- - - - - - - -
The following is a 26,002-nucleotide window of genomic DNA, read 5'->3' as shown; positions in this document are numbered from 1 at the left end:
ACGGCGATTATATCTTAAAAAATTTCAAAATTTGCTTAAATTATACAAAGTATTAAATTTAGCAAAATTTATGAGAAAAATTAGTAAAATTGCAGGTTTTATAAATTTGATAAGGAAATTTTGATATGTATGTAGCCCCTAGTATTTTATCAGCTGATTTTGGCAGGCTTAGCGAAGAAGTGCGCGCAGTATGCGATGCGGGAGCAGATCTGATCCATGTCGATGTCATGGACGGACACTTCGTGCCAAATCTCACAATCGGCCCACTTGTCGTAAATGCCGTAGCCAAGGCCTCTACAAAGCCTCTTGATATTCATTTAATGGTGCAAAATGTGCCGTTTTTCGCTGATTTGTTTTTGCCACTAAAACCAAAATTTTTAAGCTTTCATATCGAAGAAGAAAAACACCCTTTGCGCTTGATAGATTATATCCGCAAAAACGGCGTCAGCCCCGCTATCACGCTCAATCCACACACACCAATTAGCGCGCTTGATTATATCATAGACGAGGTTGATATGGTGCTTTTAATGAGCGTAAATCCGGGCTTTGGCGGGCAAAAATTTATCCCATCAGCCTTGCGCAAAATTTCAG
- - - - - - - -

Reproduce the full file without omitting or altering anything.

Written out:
The following is a 26,002-nucleotide window of genomic DNA, read 5'->3' as shown; positions in this document are numbered from 1 at the left end:
ACGGCGATTATATCTTAAAAAATTTCAAAATTTGCTTAAATTATACAAAGTATTAAATTTAGCAAAATTTATGAGAAAAATTAGTAAAATTGCAGGTTTTATAAATTTGATAAGGAAATTTTGATATGTATGTAGCCCCTAGTATTTTATCAGCTGATTTTGGCAGGCTTAGCGAAGAAGTGCGCGCAGTATGCGATGCGGGAGCAGATCTGATCCATGTCGATGTCATGGACGGACACTTCGTGCCAAATCTCACAATCGGCCCACTTGTCGTAAATGCCGTAGCCAAGGCCTCTACAAAGCCTCTTGATATTCATTTAATGGTGCAAAATGTGCCGTTTTTCGCTGATTTGTTTTTGCCACTAAAACCAAAATTTTTAAGCTTTCATATCGAAGAAGAAAAACACCCTTTGCGCTTGATAGATTATATCCGCAAAAACGGCGTCAGCCCCGCTATCACGCTCAATCCACACACACCAATTAGCGCGCTTGATTATATCATAGACGAGGTTGATATGGTGCTTTTAATGAGCGTAAATCCGGGCTTTGGCGGGCAAAAATTTATCCCATCAGCCTTGCGCAAAATTTCAG